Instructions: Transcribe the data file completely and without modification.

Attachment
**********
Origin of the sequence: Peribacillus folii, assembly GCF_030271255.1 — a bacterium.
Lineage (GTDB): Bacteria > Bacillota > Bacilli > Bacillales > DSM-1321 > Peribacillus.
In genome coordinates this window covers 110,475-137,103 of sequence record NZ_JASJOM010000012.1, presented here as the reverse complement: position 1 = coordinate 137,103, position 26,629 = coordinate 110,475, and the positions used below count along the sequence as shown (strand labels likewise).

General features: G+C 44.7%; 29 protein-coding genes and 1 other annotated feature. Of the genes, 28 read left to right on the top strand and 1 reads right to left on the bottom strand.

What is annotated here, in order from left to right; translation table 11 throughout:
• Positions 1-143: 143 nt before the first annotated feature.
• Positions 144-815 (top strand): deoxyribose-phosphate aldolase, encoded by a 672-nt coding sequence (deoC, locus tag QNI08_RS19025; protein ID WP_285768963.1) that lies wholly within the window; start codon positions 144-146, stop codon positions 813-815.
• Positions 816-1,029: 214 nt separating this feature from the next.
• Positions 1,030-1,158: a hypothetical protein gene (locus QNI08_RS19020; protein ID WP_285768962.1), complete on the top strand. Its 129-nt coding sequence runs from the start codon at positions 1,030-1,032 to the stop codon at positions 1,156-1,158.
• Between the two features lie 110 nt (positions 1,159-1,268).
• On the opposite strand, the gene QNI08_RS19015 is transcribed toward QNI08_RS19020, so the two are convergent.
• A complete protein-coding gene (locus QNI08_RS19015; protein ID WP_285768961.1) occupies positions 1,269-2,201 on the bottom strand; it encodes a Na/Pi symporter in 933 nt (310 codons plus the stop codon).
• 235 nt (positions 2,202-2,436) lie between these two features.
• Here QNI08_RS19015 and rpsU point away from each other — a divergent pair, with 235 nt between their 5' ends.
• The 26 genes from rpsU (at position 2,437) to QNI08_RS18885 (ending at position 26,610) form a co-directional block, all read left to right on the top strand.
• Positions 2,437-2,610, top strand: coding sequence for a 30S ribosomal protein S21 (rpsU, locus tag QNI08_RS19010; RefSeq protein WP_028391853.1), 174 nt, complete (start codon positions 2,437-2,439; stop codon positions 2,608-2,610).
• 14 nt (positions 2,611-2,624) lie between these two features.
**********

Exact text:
Origin of the sequence: Peribacillus folii, assembly GCF_030271255.1 — a bacterium.
Lineage (GTDB): Bacteria > Bacillota > Bacilli > Bacillales > DSM-1321 > Peribacillus.
In genome coordinates this window covers 110,475-137,103 of sequence record NZ_JASJOM010000012.1, presented here as the reverse complement: position 1 = coordinate 137,103, position 26,629 = coordinate 110,475, and the positions used below count along the sequence as shown (strand labels likewise).

General features: G+C 44.7%; 29 protein-coding genes and 1 other annotated feature. Of the genes, 28 read left to right on the top strand and 1 reads right to left on the bottom strand.

What is annotated here, in order from left to right; translation table 11 throughout:
• Positions 1-143: 143 nt before the first annotated feature.
• Positions 144-815 (top strand): deoxyribose-phosphate aldolase, encoded by a 672-nt coding sequence (deoC, locus tag QNI08_RS19025; protein ID WP_285768963.1) that lies wholly within the window; start codon positions 144-146, stop codon positions 813-815.
• Positions 816-1,029: 214 nt separating this feature from the next.
• Positions 1,030-1,158: a hypothetical protein gene (locus QNI08_RS19020; protein ID WP_285768962.1), complete on the top strand. Its 129-nt coding sequence runs from the start codon at positions 1,030-1,032 to the stop codon at positions 1,156-1,158.
• Between the two features lie 110 nt (positions 1,159-1,268).
• On the opposite strand, the gene QNI08_RS19015 is transcribed toward QNI08_RS19020, so the two are convergent.
• A complete protein-coding gene (locus QNI08_RS19015; protein ID WP_285768961.1) occupies positions 1,269-2,201 on the bottom strand; it encodes a Na/Pi symporter in 933 nt (310 codons plus the stop codon).
• 235 nt (positions 2,202-2,436) lie between these two features.
• Here QNI08_RS19015 and rpsU point away from each other — a divergent pair, with 235 nt between their 5' ends.
• The 26 genes from rpsU (at position 2,437) to QNI08_RS18885 (ending at position 26,610) form a co-directional block, all read left to right on the top strand.
• Positions 2,437-2,610, top strand: coding sequence for a 30S ribosomal protein S21 (rpsU, locus tag QNI08_RS19010; RefSeq protein WP_028391853.1), 174 nt, complete (start codon positions 2,437-2,439; stop codon positions 2,608-2,610).
• 14 nt (positions 2,611-2,624) lie between these two features.